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Moving down again, the driver’s door was continuing through the rounds of body work to straighten it back out following the metal work, as was the passenger quarter panel.

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Lastly, the driver’s quarter panel was also further along and had an old repair now redone as well. The patch you see above the wheel well is where the truck had been scratched back in the mid-90’s. As he told me later on, one day my father had his hands full juggling me, the dog (does the license plate make sense now?), a backpack, and tripod; and when he turned around he accidentally nicked the quarter panel with the end of the tripod leaving a nice scratch down it. The spot was promptly painted and blended in but in certain lighting you could always see a trace of it. No more!

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Now at this point the truck was well on its way to being ready for the paint booth to have the various panels sprayed, but this is where the plan changed slightly. And if you’re wondering why the truck is still at Speedy, given it looks to be so close to colour here and these photos were obviously taken a little while ago, that will be explained as well.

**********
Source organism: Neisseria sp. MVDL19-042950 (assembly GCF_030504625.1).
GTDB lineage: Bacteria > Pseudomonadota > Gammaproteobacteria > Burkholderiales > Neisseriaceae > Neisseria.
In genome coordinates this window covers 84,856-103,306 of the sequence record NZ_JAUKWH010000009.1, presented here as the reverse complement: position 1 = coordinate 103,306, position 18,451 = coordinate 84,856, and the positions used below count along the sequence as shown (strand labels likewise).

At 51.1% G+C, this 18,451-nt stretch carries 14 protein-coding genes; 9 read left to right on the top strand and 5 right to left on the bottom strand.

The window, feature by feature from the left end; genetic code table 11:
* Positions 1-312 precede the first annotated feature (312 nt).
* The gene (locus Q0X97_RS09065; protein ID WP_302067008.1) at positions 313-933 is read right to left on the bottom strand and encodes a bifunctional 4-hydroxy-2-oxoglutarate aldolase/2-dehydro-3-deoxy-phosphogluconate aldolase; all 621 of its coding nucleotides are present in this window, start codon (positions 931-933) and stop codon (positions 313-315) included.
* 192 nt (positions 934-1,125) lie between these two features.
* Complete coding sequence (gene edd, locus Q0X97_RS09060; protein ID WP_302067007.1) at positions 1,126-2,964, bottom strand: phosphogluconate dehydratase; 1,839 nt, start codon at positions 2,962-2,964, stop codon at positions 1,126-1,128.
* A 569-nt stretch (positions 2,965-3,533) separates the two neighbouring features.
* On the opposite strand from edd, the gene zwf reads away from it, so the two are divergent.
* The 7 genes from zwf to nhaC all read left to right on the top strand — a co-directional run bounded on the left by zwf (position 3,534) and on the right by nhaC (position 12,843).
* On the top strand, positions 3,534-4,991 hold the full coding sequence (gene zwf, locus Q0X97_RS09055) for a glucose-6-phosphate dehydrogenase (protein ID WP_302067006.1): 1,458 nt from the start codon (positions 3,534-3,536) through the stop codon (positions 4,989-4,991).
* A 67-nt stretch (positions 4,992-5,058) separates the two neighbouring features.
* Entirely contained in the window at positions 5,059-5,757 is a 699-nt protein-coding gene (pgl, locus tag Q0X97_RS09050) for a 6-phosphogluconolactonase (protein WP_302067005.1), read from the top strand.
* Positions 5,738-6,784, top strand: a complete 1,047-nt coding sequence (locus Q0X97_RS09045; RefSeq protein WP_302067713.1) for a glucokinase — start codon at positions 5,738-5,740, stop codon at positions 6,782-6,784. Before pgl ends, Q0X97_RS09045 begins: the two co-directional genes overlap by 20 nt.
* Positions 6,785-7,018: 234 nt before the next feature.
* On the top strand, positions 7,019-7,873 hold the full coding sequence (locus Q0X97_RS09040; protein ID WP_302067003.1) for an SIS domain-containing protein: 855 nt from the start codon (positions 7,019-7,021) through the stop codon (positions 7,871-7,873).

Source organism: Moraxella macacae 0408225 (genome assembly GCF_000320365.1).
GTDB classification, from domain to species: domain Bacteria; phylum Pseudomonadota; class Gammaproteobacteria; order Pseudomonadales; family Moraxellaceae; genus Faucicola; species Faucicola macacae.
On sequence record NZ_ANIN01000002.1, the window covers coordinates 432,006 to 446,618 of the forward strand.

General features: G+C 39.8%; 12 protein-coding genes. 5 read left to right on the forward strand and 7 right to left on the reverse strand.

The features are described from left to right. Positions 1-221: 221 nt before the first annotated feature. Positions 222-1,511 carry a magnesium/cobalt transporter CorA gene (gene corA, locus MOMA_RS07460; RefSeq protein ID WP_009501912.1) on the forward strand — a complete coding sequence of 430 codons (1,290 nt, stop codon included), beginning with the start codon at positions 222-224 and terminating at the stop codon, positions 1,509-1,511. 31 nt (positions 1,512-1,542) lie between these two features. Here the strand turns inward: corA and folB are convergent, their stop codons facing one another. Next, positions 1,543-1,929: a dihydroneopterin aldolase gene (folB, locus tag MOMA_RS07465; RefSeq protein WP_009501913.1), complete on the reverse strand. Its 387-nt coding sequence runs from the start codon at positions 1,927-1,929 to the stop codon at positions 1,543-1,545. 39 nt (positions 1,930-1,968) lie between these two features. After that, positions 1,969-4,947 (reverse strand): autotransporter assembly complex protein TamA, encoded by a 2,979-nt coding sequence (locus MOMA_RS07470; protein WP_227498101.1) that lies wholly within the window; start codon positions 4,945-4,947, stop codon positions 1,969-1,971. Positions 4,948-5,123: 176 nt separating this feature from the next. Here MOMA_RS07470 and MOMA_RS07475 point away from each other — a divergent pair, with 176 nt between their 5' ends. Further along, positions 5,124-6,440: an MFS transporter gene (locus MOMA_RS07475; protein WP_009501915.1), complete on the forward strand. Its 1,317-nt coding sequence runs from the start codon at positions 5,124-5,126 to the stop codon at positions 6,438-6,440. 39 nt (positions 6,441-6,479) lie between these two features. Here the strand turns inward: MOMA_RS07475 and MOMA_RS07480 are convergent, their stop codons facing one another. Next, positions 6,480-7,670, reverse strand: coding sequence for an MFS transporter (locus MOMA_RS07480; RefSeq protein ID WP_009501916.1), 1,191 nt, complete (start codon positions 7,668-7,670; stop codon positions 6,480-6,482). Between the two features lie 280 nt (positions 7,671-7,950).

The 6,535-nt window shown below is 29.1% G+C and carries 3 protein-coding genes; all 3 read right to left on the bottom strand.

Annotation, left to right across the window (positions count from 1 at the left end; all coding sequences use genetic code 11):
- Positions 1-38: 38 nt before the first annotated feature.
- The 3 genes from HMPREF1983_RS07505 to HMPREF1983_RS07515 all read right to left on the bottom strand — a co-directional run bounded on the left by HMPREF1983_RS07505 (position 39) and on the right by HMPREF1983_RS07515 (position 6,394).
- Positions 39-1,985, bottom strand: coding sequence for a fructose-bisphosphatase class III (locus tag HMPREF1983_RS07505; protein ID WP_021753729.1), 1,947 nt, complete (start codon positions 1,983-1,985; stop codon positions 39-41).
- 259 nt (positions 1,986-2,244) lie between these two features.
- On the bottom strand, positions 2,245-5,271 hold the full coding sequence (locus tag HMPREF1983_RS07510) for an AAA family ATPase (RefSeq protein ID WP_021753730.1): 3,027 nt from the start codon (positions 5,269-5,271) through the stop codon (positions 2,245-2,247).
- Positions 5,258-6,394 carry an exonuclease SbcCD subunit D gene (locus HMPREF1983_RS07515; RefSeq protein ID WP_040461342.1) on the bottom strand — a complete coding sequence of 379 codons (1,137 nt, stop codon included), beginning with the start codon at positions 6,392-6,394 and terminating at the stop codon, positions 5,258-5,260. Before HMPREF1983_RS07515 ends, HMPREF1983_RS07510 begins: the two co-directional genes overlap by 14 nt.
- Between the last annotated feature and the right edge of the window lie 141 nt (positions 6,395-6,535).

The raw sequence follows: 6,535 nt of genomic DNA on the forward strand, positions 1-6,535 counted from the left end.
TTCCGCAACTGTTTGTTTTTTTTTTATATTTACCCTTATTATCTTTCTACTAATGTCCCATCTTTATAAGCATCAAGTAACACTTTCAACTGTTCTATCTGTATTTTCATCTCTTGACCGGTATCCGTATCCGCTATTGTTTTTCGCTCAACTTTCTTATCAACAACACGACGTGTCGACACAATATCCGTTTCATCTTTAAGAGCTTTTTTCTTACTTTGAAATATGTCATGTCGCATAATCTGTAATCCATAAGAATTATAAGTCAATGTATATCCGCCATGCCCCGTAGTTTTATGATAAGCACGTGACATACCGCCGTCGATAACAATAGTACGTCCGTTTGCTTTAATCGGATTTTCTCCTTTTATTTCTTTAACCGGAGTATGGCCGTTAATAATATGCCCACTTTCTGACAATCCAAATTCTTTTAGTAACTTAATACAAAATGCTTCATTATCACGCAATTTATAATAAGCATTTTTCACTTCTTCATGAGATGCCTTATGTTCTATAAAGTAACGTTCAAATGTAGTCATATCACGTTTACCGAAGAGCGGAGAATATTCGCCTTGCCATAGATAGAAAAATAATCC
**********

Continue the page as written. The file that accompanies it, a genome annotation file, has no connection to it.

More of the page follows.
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As per the original plan the few areas that had to be touched up would be the only areas to be painted, so as to preserve as much of the original paint as possible. A near-on 30 year old truck with (let’s say) 85% original paint? That’d be pretty neat. However, by the time all of the original areas of concern had been addressed, a couple of new spots had been dealt with as well, and you accounted for each panel being entirely re-cleared, the truck was going to be considerably closer to a 50/50 split between original and new.

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The reality is – in case it wasn’t clear from the introduction to this little project – that this is a forever truck. This thing will stay in the family until the day it dies. As such, this refresh – and whatever fresh paint it received as part of it – was never going to be some temporary patch but rather what the truck will probably wear for the next 15, 20, 25 years of its life. With that in mind, and the usual no half-measures, do-it-once-do-it-right mentality, it shouldn’t come as a surprise that my mother took one look at the truck in this state and gave the guys permission to go ahead with a full exterior repaint.

What may be a surprise though, and comes thanks to the slight push-back of this post, is that the truck is now wearing its new paintjob and it looks stunning! I was far too young to remember how KIDNDOG looked on day one, but I’d wager that it didn’t look as good as it does now. Part 4 of this little series is one I really cannot wait to share…